Friday, October 30, 2020

Blurring the lines between the political and nonpolitical spheres

            With the presidential election less than a week away, politics is never far from anyone’s mind: that would seem to include organizations that, strictly speaking, are expected to avoid the political arena. The Falkirk Center, a subsidiary think tank of conservative private nonprofit Liberty University, recently featured an advertisement showing President Trump amid a closely-gathered group of people in the Oval Office, heads bowed in prayer. Alongside the picture appears text quoting Scripture and the phrase “Pray for our President.”

            The Falkirk Center is organized under Liberty University’s 501(c)(3) charter granting the group tax exemption: language used by the IRS unambiguously forbids such organizations from “directly or indirectly participating in, or intervening in, any political campaign on behalf of (or in opposition to) any candidate for elective public office.” To violate the IRS’ rule is a risky proposition for any tax-exempt organization, as its puts their tax exemption at risk: on the whole, however, it appears that the Falkirk Center’s advertisements fall on the right side of the tax code’s bright red line. An Inside Higher Ed piece reporting on the potential tax implications of the advertisements pointed to a statement by a Liberty spokesman stating that the Bible calls for believers to pray for kings and authority figures in order to secure peace for all, regardless of which political party that leader hails from. “[Expert] consensus,” says the article, “was that the ads push the envelope but probably don’t cross into being ‘functionally equivalent to express advocacy,’ which would make them electioneering and out of bounds for a 501(c)(3).” While Liberty University’s advertising practices may be safe from the IRS’ wrath, it has drawn sharp criticism from a number of academics and other nonprofits: to assess these viewpoints, see the Inside Higher Ed article analyzing the advertisement here.

David Brennen, Professor at the University of Kentucky College of Law

October 30, 2020 in Current Affairs, In the News, Religion | Permalink | Comments (0)

Thursday, October 29, 2020

NRA executive personally under investigation by the IRS

Further troubles continue to rain down upon the heads of the top authorities at the National Rifle Association. Earlier this month it was announced that the Internal Revenue Service is investigating the possibility of bringing criminal charges against Wayne LaPierre, the executive vice president of the organization since 1991. Given the extent of the civil charges brought against the organization and its leaders by New York Attorney General Letitia James, which have been discussed in this blog in several prior posts, it is perhaps unsurprising that criminal prosecution might follow.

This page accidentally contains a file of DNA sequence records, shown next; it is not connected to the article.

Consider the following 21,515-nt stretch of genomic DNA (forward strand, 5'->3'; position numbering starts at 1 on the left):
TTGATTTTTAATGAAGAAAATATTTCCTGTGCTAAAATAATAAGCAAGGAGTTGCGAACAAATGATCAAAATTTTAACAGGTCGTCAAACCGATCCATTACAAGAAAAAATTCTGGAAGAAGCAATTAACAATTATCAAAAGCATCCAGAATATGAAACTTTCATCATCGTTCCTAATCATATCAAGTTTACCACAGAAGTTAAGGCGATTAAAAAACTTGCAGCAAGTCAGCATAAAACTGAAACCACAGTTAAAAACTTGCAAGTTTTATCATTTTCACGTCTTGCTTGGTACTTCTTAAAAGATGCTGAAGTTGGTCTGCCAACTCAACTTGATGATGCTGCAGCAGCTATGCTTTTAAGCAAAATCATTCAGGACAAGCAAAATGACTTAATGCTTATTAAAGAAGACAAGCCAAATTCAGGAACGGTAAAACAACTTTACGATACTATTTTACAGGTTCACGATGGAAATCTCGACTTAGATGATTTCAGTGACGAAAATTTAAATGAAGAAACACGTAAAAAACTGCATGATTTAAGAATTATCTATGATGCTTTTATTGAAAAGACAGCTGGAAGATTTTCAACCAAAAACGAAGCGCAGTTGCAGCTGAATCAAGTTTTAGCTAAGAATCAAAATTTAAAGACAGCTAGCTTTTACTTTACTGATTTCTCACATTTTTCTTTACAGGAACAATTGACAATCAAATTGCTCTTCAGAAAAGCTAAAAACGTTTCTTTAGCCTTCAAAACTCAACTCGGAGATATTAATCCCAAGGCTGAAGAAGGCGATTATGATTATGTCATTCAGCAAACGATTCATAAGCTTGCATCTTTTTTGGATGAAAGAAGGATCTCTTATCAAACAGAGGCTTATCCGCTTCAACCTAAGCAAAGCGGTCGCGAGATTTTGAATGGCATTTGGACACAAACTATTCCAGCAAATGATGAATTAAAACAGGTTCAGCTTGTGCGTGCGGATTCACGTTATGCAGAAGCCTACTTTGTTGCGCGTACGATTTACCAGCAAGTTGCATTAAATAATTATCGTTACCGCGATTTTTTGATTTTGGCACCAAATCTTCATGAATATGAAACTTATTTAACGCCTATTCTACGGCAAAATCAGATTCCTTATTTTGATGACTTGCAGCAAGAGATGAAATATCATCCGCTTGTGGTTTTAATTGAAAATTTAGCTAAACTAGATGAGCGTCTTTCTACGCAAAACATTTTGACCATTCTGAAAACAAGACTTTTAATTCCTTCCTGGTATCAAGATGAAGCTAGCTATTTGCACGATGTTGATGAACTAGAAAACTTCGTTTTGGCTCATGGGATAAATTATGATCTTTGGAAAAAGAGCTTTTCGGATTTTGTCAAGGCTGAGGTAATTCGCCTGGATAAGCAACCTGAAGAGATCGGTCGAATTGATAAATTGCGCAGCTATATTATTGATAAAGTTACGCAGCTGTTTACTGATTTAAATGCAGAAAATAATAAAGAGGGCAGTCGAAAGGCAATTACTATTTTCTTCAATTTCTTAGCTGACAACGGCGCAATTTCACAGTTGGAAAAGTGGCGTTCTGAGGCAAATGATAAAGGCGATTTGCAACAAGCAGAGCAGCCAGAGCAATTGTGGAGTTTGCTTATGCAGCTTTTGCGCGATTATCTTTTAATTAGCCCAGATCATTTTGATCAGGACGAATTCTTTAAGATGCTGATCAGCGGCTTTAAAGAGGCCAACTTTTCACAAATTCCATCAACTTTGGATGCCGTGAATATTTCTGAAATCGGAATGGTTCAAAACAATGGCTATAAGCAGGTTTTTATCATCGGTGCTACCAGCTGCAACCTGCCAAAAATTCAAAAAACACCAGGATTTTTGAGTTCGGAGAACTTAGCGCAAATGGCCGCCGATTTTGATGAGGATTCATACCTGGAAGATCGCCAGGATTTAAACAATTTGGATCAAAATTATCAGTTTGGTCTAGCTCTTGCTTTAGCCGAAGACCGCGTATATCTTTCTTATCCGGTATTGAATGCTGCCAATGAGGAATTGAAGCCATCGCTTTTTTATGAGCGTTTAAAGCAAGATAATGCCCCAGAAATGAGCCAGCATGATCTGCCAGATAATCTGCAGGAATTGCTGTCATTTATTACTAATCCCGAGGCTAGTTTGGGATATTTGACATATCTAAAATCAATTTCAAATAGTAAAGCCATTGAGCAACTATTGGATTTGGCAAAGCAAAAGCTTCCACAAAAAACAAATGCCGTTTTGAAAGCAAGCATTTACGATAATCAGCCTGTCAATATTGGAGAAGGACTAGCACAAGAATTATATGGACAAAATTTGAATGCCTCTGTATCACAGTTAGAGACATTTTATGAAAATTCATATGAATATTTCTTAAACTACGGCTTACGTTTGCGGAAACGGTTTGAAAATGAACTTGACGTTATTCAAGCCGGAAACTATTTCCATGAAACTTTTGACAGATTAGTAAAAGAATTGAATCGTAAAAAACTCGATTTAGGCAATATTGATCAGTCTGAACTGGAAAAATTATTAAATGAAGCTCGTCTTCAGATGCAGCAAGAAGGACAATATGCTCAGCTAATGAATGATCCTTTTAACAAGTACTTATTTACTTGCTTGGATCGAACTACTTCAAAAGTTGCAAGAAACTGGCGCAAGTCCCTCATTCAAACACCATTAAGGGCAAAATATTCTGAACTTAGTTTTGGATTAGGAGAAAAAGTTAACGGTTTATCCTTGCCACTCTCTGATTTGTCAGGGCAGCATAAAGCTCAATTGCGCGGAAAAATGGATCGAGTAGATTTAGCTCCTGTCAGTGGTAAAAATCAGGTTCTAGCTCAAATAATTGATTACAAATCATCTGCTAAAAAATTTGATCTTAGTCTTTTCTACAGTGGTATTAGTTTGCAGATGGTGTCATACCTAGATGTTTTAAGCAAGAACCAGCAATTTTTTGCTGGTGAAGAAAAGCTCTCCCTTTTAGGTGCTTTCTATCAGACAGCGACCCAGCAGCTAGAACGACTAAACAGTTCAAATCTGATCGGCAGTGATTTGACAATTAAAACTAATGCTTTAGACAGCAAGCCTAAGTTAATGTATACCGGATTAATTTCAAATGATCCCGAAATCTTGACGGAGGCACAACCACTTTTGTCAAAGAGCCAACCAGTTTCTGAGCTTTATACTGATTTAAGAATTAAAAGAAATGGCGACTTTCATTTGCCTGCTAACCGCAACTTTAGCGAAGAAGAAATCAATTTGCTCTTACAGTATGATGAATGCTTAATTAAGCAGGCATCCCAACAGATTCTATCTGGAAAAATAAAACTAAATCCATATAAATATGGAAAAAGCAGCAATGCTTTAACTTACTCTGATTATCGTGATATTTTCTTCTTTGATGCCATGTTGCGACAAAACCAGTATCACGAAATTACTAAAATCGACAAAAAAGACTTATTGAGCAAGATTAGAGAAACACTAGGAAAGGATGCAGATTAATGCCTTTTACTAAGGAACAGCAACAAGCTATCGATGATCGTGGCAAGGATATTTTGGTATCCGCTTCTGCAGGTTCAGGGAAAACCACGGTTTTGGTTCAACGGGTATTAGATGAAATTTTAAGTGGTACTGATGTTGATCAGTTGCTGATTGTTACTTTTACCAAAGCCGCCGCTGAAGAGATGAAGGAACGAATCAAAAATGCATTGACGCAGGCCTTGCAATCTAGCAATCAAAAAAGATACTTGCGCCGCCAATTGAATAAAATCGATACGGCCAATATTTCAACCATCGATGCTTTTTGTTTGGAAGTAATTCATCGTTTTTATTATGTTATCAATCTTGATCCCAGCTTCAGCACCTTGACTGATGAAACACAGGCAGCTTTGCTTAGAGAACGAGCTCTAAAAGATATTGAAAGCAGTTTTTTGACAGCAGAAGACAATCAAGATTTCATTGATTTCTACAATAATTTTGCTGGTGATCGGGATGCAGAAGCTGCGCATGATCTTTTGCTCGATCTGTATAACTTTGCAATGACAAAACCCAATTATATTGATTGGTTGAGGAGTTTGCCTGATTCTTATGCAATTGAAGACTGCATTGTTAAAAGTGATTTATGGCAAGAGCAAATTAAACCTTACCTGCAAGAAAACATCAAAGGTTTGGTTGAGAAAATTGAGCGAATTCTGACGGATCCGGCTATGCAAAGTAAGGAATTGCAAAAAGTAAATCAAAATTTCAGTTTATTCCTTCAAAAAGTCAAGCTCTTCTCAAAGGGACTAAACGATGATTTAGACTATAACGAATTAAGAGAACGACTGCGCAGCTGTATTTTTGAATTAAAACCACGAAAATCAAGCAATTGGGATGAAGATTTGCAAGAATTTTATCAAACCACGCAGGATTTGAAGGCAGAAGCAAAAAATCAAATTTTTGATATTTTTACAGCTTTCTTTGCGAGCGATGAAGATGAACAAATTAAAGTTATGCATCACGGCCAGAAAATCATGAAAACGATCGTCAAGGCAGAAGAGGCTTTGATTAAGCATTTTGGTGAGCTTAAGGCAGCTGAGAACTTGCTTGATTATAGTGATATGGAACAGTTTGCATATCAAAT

The Wall Street Journal, which reported this development at the beginning of October, states that the IRS is investigating LaPierre in particular (as opposed to the NRA at large) for potential tax fraud. Possibly the agency is investigating LaPierre’s taxes for activities entirely outside his decades-long role as an executive for the powerful nonprofit: however, given the proximity of this news in relation to Attorney General James’ attempt to entirely dissolve the NRA for its alleged shady business dealings, the possibility seems remote. LaPierre was unquestionably a central piece in the high-level decision making of the large 501(c)(3) organization, and the New York Attorney General called LaPierre out by name when she brought suit. It would seem that the civil suit seeking its dissolution is only the beginning for the NRA, and whether leaders within its network besides LaPierre will draw the Internal Revenue Service’s ire remains to be seen.

For a discussion of the Wall Street Journal piece and the underlying facts, see this article by Nonprofit Quarterly.

David Brennen, Professor at the University of Kentucky College of Law



October 29, 2020 in Current Affairs, Federal – Judicial | Permalink | Comments (0)

Wednesday, October 28, 2020

24th Western Conference on Tax Exempt Organizations - coming in December